The top five female scientists in Africa were awarded $20,000 each by the African Union (AU) for their contribution in 2016. The women received the award in Addis Ababa, the Ethiopian capital, earlier in the week.
Winners of the award were pooled from all regions of Africa, with the exception of Central Africa. Two recipients were from West Africa, while the North, East and South had one each.
The award is given under the Kwame Nkrumah Scientific Awards initiative, named after the Pan-Africanist and Ghana President Dr. Kwame Nkrumah. Awards are given on the continental, national and regional levels.
The European Union has been sponsoring the event since 2009 as part of the Science, Technology & Innovation program in the Africa-EU Strategy. The award program was launched by the AU in 2008.
Each recipient is awarded $20,000 in cash for their efforts in the field.
Professor Jane Catherine Ngila of East Africa was recognized for her analytical-environmental chemistry research on the management of water resources.
Associate Professor Celia Abolnik of South Africa was awarded for her research involving avian respiratory viruses.
Dr. Lamia Chaari Fourati of Tunisia was recognized for her research on conception and her validation of quality of service provisioning mechanisms.
Professor Rokia Sanogo of West Africa was awarded for her research on traditional medicines. Professor Olu-Owolabi Bamidele, also of West Africa, was recognized for her research on sustainable water treatment developments.
The awards were given during the Gender Pre-Summit opening ceremony on January 24.
The women awarded in the ceremony have made great achievements in their fields, but Africa is still in need of female scientists, according to Dr. Alvaro Sobrinho, chairman of Planet Earth Institute.
In an op-ed piece on Huffington Post, Dr. Sobrinho wrote, “There remains a critical shortage of female scientists, researchers and engineers on the continent.” Less than one in three researchers in Africa are females, he says, citing UNESCO’s Science Report: Towards 2030.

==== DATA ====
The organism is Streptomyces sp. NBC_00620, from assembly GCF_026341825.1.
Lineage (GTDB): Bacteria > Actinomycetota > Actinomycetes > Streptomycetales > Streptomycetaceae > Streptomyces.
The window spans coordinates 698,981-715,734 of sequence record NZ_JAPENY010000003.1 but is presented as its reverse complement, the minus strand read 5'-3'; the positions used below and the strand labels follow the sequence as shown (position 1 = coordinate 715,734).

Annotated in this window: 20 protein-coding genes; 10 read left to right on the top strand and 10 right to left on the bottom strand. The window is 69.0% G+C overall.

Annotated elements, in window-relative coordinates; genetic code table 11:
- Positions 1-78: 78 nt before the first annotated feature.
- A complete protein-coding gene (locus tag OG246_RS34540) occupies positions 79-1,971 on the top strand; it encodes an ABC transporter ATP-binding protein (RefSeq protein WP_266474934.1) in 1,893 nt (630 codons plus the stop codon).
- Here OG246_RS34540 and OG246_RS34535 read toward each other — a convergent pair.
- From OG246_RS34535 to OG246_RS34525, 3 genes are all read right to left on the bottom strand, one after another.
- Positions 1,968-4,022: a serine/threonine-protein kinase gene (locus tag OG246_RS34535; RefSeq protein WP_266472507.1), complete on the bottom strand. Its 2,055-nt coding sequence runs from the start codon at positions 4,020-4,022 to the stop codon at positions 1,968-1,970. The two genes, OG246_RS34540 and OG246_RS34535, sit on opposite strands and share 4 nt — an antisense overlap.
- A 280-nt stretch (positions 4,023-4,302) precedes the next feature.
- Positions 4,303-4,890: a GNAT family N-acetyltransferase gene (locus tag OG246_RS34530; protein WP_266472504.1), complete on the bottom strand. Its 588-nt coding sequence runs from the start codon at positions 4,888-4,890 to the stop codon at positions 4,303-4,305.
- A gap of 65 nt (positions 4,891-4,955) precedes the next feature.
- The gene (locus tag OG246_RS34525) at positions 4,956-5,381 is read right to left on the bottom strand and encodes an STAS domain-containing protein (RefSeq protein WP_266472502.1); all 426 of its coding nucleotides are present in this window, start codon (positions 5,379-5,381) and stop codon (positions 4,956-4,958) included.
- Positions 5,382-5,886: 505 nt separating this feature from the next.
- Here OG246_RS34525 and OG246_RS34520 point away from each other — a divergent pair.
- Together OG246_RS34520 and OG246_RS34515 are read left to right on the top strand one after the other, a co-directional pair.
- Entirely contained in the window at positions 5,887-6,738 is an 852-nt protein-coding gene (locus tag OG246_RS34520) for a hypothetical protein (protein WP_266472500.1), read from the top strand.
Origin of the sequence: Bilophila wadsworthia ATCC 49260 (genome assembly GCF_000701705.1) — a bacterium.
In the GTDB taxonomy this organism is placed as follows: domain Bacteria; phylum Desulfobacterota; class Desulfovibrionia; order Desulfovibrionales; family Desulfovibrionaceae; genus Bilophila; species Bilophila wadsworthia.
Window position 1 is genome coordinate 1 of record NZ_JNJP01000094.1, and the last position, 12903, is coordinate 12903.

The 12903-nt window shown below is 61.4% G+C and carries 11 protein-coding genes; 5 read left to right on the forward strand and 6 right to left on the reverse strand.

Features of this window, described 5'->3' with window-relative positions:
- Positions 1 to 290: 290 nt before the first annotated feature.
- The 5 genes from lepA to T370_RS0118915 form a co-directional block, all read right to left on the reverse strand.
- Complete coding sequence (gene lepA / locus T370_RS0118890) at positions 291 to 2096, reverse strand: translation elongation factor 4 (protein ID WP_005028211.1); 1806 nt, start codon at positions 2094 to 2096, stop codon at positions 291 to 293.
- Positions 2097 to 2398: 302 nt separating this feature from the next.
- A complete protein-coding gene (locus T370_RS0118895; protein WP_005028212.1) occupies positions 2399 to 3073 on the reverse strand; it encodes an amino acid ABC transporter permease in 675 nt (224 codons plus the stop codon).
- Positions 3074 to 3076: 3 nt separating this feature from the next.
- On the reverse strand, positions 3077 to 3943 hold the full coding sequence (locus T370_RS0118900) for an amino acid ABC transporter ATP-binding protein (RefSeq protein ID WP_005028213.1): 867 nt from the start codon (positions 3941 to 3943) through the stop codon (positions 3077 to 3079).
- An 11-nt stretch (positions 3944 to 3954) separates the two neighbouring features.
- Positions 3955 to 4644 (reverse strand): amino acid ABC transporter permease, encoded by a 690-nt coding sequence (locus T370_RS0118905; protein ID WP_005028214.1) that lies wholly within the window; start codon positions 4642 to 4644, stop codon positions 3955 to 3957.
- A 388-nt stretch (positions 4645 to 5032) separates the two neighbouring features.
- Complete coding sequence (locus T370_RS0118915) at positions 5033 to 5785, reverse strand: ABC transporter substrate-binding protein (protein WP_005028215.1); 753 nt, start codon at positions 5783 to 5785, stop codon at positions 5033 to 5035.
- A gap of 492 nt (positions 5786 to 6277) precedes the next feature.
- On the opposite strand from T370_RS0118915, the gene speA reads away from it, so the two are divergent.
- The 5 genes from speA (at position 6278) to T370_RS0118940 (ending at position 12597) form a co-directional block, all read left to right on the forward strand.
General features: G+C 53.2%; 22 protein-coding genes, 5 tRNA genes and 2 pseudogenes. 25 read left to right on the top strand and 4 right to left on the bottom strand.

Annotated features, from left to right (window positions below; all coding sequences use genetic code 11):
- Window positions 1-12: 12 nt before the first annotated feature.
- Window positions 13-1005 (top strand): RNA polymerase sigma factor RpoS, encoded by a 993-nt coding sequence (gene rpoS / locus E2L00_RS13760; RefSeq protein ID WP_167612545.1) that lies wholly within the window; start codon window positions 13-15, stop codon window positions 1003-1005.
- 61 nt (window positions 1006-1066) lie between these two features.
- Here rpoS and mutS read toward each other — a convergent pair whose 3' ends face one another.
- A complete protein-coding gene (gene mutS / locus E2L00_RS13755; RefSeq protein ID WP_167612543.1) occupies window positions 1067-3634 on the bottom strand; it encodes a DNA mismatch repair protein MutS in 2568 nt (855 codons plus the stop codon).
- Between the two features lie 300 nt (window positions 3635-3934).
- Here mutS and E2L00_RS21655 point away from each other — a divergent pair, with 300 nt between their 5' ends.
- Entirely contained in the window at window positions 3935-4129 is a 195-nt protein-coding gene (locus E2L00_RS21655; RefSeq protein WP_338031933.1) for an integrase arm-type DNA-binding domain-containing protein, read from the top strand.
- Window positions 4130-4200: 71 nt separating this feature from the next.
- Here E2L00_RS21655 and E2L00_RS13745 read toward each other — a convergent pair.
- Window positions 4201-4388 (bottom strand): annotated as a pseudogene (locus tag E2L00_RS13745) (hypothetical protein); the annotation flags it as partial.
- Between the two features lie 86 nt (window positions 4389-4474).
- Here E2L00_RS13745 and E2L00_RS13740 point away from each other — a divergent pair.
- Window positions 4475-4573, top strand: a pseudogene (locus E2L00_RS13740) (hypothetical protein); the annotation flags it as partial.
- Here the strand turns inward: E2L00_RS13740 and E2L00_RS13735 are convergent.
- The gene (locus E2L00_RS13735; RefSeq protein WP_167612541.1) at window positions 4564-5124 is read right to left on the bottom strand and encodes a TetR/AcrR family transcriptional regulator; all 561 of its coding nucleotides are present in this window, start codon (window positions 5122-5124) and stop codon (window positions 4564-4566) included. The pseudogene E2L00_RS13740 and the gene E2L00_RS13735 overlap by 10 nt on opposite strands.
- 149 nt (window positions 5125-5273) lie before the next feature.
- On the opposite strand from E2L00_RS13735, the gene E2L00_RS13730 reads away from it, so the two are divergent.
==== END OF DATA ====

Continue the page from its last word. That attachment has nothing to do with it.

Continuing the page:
The EU congratulated the female laureates, but also stated, “The participation of women in research, their opportunities to contribute fully and their recognition, as well gender issues in research itself, are also an integral part of good research policy.”
Gender diversity, the EU said in a statement, supports “scientific excellence.” The EU strives for “the fullest contribution from women to science.”
A lack of female participation in the science field is caused by a number of factors, according to the UNESCO report. One significant issue that reduces the number of women in each stage of the scientific career is performance evaluation criteria. Great weight is placed on the publication in respected academic journals, Dr. Sobrinho says.
Dr. Sobrinho also notes that the publication rate for female researchers is far lower than men, partly due to the fact that women have limited access to funding.
“We must create an enabling environment for women to pursue productive and meaningful careers in the sciences,” Dr. Sobrinho wrote. Private companies can aid in the empowerment of women in the science field, he says.